Expert dietitians from the Department of Nutritional Sciences share a quick guide to integrating organic foods into your diet
Should we eat organic fruits and vegetables? It’s a question that often comes up in the courses taught by Monica Meadows, Lydia Steinman and Sara Sweitzer in the Dietetics Program at The University of Texas at Austin. Dietitian Lydia Steinman, senior lecturer in the Department of Nutritional Sciences, tends an organic garden at her home… » Continue Reading
Psychologist Carin Perilloux is looking into a crazy little thing called love — and finding out why it’s so complicated when that special someone meets the parents. Good looks, personality, religion and earning potential may all come into play when choosing a serious sweetheart. But Perilloux, a doctoral candidate at The University of Texas at… » Continue Reading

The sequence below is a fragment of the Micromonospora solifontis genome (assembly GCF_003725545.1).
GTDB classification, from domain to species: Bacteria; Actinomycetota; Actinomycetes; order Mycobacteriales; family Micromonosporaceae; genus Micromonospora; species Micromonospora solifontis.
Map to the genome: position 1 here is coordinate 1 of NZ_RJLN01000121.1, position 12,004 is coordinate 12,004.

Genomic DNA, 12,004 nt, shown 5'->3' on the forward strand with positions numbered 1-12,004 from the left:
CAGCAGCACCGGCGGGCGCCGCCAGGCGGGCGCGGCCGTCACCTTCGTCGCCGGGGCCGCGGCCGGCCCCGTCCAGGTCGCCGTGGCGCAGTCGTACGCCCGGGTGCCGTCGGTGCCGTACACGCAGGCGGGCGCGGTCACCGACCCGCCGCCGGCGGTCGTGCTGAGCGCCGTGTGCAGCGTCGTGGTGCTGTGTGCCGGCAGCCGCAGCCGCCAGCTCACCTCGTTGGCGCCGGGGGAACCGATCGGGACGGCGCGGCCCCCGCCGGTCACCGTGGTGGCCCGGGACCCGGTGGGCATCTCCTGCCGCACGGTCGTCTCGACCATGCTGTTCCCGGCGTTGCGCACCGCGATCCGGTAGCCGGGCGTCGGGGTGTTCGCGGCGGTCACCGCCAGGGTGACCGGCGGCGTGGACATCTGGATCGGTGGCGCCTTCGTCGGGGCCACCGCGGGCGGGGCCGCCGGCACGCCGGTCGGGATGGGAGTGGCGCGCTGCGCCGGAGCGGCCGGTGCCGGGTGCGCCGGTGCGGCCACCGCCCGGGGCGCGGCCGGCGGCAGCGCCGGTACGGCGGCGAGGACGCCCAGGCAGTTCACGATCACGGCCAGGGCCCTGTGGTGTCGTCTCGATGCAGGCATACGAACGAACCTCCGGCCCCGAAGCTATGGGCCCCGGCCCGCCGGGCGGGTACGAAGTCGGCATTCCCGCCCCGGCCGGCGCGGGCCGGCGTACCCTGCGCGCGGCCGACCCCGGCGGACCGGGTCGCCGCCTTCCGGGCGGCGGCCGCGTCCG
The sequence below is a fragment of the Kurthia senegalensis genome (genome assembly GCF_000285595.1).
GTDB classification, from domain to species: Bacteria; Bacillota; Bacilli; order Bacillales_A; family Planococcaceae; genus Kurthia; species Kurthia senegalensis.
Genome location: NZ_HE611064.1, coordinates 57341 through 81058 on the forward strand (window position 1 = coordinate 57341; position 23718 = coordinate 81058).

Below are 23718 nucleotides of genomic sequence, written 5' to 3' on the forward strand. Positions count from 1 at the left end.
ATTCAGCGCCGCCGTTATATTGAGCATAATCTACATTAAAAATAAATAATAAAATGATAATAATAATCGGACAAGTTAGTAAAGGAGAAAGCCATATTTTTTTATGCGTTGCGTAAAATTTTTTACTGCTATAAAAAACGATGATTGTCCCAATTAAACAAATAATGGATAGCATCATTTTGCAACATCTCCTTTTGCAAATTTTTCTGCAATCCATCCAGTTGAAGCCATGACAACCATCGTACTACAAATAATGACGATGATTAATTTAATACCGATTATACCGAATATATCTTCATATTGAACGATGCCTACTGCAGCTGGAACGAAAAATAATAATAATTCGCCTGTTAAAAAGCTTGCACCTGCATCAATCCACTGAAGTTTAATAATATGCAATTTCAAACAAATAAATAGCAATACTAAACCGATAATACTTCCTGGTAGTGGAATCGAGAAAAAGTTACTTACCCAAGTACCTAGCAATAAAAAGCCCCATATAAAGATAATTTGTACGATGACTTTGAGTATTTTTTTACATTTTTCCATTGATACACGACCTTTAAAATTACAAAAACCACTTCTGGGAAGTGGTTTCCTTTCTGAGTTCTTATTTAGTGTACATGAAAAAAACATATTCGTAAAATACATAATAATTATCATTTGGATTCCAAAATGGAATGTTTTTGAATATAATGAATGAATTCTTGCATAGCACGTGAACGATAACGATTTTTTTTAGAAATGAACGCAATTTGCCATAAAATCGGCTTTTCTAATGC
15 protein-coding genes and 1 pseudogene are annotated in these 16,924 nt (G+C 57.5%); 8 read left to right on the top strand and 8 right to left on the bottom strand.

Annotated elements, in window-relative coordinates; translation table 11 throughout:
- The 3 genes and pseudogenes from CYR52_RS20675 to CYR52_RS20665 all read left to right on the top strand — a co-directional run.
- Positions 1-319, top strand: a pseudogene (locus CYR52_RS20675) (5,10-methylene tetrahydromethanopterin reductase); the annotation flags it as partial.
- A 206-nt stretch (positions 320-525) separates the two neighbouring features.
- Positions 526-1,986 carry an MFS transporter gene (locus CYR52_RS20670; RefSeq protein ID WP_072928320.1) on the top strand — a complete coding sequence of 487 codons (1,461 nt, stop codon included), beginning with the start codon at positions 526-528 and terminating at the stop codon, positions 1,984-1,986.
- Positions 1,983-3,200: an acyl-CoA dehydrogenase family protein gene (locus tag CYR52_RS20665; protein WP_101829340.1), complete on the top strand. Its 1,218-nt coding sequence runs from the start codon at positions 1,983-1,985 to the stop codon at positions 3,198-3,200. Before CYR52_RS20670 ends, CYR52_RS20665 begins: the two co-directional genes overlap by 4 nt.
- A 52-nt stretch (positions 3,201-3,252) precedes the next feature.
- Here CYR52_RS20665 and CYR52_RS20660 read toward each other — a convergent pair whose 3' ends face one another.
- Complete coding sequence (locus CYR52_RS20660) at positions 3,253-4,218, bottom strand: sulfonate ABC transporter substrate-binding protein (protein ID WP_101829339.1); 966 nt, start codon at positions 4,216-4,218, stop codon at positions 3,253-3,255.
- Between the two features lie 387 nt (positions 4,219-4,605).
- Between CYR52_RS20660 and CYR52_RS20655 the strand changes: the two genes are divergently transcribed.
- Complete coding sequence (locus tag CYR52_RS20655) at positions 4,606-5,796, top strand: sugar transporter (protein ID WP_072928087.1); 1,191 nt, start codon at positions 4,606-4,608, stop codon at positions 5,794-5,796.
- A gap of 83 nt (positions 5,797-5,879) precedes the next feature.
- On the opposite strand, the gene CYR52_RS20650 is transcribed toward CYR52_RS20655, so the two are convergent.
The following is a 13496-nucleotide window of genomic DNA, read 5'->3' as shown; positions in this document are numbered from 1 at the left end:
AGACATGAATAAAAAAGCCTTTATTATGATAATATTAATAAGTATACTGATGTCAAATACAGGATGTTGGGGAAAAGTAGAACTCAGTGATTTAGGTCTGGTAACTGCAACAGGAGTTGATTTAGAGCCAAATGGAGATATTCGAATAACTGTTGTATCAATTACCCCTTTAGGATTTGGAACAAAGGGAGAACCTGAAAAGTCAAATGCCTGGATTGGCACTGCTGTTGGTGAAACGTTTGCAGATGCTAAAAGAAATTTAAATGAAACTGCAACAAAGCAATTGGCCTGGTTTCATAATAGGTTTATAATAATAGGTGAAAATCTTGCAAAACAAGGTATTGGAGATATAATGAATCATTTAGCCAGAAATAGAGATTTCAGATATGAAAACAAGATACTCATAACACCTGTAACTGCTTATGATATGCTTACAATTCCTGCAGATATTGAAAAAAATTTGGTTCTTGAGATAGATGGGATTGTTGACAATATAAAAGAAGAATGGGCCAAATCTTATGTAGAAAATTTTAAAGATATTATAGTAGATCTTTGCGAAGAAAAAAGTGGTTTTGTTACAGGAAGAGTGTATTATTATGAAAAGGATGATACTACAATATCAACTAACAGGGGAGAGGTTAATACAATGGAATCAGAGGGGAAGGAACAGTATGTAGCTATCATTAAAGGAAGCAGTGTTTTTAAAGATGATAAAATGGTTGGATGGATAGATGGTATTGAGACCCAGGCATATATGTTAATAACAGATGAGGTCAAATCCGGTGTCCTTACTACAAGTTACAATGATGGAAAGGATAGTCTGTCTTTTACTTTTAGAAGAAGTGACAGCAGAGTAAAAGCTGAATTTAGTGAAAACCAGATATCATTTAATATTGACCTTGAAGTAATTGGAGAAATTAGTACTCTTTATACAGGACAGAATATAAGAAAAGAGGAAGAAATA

Higher Ground: To the collaborators on the New Hope anti-poverty project–among them Dr. Aletha Huston, professor of human development and family sciences in the School of Human Ecology at The University of Texas at Austin–welfare reform was more than just a challenge. It was an opportunity. Things were changing. States and cities were experimenting. If it was inevitable that some places would make bad decisions about how to help (or not help) the poor, it was also inevitable that some places would improve on the old system.
Can’t Help Falling in Love with You: For Dr. Tim Loving, Valentine’s Day is more than just chocolates, flowers, a nice dinner, smooches and long, loving gazes at your partner. It’s also a kind of laboratory of hormones, chemicals, cultural expectations and interpersonal dynamics that raises profound questions about the biological basis of our emotions.
Parentology: One of the most fascinating aspects of studying parenting, say professors Deborah Jacobvitz and Nancy Hazen-Swann, is observing how parents confront (or fail to confront) the legacies of their own childhoods.